08/28/2012 12:06 pm ET Updated Oct 28, 2012

Is Small Government Better Government? Or Is This Just Another "Sounds Good" Ruse

Rare are candidates who run for top spots in government so they can shrink their dominion. So when I hear we need smaller government from conservative candidates, I'm skeptical. It's a rare politician who goes about diminishing his or her hard-won territory so that others might share handily in the wealth.

Smaller government is not fairer government. It doesn't necessarily give back power to the people. In fact it may indeed be more powerful than larger government -- in doing what it deems right and excluding from its concern those who fail to fit its definition of worthy. Size does not determine the success or morality of government.

Small government can mean powerful people like lobbyist and conservative activist Grover Norquist strong-arming members of the U.S. Congress. NEVER should any representative of the people sign a pledge to NEVER vote to raise taxes, prohibiting them from changing policy in the service of their constituents and the country as a whole. Such a pledge, no matter how large or small the government, is a violation of the obligations of representatives to the people who elected them. It's bullying legislators to vote one way, and one way only, and as such is as despicable and dangerous as the bribing of federal officials. Is this what is meant by smaller government -- fewer people telling our public representatives what they must do - or else?

What good is a government, big or small, that does not represent the people? It is the starkest of contradictions to what our forebears and peers have fought to protect. Who benefits when women and minorities remain underrepresented in the leadership of that government and when the poor, elderly and disabled are deceived into believing that the extraordinarily wealthy among us need the lion's share of our nation's treasure? Is this a benefit of small government?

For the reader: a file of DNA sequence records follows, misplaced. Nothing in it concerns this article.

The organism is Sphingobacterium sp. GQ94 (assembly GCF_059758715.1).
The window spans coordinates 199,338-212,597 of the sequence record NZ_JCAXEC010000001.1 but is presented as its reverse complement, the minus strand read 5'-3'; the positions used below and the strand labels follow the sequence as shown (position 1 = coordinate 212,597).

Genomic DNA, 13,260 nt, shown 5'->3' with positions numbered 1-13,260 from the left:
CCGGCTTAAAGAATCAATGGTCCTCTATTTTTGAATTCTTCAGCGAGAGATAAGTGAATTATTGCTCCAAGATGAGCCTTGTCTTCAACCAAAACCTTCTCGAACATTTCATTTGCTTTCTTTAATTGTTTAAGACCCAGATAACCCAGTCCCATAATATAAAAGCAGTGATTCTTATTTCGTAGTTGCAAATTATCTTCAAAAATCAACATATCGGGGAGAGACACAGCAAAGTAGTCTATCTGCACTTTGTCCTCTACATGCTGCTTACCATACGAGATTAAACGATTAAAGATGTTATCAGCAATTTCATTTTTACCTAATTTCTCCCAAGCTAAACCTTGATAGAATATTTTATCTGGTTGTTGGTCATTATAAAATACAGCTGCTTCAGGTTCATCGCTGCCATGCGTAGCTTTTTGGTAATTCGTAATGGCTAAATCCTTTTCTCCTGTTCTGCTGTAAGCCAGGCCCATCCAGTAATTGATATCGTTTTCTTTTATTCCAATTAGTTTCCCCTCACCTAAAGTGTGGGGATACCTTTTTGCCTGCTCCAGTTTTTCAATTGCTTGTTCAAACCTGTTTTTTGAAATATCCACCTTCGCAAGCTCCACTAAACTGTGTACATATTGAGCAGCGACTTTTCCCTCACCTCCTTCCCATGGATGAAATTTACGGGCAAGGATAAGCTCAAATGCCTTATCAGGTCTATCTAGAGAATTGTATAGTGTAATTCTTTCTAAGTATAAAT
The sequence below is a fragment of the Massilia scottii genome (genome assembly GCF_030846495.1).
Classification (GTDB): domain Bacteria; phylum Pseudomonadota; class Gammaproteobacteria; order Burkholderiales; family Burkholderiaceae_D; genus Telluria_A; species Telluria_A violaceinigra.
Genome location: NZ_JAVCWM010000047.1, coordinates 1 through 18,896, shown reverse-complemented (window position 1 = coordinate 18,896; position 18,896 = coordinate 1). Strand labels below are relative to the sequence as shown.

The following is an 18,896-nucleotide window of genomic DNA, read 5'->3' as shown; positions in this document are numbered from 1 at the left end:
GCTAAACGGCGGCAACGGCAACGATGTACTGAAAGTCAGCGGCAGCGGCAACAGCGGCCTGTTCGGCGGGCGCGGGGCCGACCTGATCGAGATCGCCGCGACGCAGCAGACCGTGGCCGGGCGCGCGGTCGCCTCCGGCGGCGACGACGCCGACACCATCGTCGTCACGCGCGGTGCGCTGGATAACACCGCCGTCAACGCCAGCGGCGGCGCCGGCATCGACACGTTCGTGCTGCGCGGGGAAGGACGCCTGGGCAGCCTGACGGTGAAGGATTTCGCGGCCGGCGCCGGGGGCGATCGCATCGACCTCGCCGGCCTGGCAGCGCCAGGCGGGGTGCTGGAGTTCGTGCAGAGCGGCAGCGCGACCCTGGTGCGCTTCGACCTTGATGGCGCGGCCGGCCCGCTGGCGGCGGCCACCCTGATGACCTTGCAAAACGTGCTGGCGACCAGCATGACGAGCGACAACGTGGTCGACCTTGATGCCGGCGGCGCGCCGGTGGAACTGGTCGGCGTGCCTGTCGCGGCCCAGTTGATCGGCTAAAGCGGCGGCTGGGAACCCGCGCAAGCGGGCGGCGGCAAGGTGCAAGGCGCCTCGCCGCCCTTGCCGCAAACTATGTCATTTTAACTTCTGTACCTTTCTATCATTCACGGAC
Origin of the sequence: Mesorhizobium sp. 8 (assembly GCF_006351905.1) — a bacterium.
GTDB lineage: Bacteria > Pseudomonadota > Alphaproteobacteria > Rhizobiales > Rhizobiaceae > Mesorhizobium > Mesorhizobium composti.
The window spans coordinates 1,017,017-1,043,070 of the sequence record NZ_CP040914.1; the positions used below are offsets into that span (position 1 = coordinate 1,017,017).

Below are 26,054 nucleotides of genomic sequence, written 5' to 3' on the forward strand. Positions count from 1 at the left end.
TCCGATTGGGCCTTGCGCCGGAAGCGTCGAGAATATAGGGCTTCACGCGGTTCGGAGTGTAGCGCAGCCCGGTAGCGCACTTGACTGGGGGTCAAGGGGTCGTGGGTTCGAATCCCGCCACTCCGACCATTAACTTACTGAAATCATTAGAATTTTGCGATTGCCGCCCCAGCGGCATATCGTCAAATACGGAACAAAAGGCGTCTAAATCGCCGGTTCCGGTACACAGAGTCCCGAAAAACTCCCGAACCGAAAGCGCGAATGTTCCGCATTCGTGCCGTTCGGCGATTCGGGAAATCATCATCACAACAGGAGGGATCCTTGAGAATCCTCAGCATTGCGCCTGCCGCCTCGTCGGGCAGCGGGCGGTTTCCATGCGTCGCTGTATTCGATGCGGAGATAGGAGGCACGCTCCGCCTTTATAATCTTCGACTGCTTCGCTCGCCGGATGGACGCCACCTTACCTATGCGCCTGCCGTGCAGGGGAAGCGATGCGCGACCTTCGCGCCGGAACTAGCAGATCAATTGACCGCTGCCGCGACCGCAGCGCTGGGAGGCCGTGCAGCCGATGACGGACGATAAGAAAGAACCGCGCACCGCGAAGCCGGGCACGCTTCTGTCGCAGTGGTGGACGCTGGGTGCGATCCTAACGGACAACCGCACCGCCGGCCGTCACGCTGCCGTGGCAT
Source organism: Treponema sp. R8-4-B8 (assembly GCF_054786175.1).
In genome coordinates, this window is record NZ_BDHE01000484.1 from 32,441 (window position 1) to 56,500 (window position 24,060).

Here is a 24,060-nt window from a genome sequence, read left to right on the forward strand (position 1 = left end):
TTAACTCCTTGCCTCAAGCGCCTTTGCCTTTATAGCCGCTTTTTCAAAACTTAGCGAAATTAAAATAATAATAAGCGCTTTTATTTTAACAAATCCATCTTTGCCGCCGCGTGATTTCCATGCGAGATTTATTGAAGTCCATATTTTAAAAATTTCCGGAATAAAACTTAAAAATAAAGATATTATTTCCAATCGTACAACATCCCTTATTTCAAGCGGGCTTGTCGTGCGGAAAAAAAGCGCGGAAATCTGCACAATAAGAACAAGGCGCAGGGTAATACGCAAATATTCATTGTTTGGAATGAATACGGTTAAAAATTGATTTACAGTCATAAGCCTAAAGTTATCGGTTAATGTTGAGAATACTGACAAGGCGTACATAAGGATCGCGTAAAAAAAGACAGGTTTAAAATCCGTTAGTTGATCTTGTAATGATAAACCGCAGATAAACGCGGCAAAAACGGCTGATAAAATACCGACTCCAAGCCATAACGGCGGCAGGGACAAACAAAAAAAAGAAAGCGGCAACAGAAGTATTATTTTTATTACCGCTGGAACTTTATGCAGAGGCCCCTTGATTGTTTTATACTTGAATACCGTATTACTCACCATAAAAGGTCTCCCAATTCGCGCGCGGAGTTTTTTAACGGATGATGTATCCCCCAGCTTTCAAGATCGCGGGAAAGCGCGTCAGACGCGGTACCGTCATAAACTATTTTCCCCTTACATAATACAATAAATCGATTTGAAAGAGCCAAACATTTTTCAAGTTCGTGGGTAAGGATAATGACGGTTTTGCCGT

What kind of "leader" advocates that elderly people financially strapped from years of working multiple jobs to make ends meet for their families will actually benefit from vouchers to give more money to insurance companies growing ever more proficient at denying or limiting services?

Is this the best "small government" advocates can envision as protection of the vulnerable among us? Or is it small minds that we're really dealing with who know they and their mothers and fathers will be fine and so crassly leave the rest of us to fend for ourselves?

And what of children? Which candidate speaks of them except in passing? What will small government take from them? What will happen to the over 23 percent of children in the United States living in poverty, 400,000 in foster care, and children of the financially hard-hit shrinking middle class and poor families seeking quality education? Is it a hand up we will give them or a slap down?

The mindless mantra of small government amounts to nothing if even more children wind up hungry and homeless on the streets - if those needing our help finding successful careers or even steady jobs get the backs of our collective hands. Smart spending is what we need and creative ideas rather than simple-minded solutions that sound good but destroy our hard-won social fabric.

No one should want an inept large government, but how much better is a harsh, crass and craven small one? It isn't size that makes a government great. It's the guiding principles of that government and the efforts it expends to apply them that determine its worth.

In America, that means creating jobs in hard times for the most financially threatened so families thrive and our youth have a chance to lead productive lives. It means protecting the innocent and vulnerable, hard-working majority from an indifferent, greedy, and unprecedentedly wealthy minority. And in the process, protecting the rights of all.